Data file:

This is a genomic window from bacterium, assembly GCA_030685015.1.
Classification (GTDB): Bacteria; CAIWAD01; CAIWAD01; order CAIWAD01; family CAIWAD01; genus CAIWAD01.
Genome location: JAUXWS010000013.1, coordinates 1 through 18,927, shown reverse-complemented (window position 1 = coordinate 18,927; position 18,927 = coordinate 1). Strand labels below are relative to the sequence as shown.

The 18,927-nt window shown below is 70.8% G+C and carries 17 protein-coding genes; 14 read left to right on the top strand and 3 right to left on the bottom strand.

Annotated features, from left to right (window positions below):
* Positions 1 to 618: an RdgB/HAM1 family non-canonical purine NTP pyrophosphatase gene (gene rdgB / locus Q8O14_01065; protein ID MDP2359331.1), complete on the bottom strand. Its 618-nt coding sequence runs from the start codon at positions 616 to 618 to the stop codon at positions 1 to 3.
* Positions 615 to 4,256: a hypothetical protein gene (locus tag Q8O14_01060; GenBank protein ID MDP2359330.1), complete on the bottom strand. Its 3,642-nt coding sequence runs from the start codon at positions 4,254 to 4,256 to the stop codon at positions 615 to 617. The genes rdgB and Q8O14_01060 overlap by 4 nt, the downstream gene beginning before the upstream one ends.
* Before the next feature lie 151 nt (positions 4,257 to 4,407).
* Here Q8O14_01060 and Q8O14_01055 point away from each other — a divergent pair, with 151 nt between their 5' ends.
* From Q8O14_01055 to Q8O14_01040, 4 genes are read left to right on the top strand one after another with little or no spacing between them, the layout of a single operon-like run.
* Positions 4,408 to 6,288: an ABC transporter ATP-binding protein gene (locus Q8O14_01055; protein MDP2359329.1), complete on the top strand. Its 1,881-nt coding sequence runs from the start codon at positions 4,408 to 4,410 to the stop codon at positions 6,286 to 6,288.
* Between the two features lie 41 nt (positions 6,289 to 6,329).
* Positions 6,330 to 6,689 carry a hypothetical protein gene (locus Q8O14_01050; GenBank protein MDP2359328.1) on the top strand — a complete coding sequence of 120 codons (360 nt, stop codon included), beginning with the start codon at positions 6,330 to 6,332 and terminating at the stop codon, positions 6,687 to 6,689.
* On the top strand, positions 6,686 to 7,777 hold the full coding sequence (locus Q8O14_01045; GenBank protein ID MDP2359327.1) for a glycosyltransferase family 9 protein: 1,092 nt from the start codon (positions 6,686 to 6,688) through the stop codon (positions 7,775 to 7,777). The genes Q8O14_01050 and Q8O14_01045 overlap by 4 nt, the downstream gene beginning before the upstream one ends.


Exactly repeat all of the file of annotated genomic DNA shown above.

This is a genomic window from bacterium, assembly GCA_030685015.1.
Classification (GTDB): Bacteria; CAIWAD01; CAIWAD01; order CAIWAD01; family CAIWAD01; genus CAIWAD01.
Genome location: JAUXWS010000013.1, coordinates 1 through 18,927, shown reverse-complemented (window position 1 = coordinate 18,927; position 18,927 = coordinate 1). Strand labels below are relative to the sequence as shown.

The 18,927-nt window shown below is 70.8% G+C and carries 17 protein-coding genes; 14 read left to right on the top strand and 3 right to left on the bottom strand.

Annotated features, from left to right (window positions below):
* Positions 1 to 618: an RdgB/HAM1 family non-canonical purine NTP pyrophosphatase gene (gene rdgB / locus Q8O14_01065; protein ID MDP2359331.1), complete on the bottom strand. Its 618-nt coding sequence runs from the start codon at positions 616 to 618 to the stop codon at positions 1 to 3.
* Positions 615 to 4,256: a hypothetical protein gene (locus tag Q8O14_01060; GenBank protein ID MDP2359330.1), complete on the bottom strand. Its 3,642-nt coding sequence runs from the start codon at positions 4,254 to 4,256 to the stop codon at positions 615 to 617. The genes rdgB and Q8O14_01060 overlap by 4 nt, the downstream gene beginning before the upstream one ends.
* Before the next feature lie 151 nt (positions 4,257 to 4,407).
* Here Q8O14_01060 and Q8O14_01055 point away from each other — a divergent pair, with 151 nt between their 5' ends.
* From Q8O14_01055 to Q8O14_01040, 4 genes are read left to right on the top strand one after another with little or no spacing between them, the layout of a single operon-like run.
* Positions 4,408 to 6,288: an ABC transporter ATP-binding protein gene (locus Q8O14_01055; protein MDP2359329.1), complete on the top strand. Its 1,881-nt coding sequence runs from the start codon at positions 4,408 to 4,410 to the stop codon at positions 6,286 to 6,288.
* Between the two features lie 41 nt (positions 6,289 to 6,329).
* Positions 6,330 to 6,689 carry a hypothetical protein gene (locus Q8O14_01050; GenBank protein MDP2359328.1) on the top strand — a complete coding sequence of 120 codons (360 nt, stop codon included), beginning with the start codon at positions 6,330 to 6,332 and terminating at the stop codon, positions 6,687 to 6,689.
* On the top strand, positions 6,686 to 7,777 hold the full coding sequence (locus Q8O14_01045; GenBank protein ID MDP2359327.1) for a glycosyltransferase family 9 protein: 1,092 nt from the start codon (positions 6,686 to 6,688) through the stop codon (positions 7,775 to 7,777). The genes Q8O14_01050 and Q8O14_01045 overlap by 4 nt, the downstream gene beginning before the upstream one ends.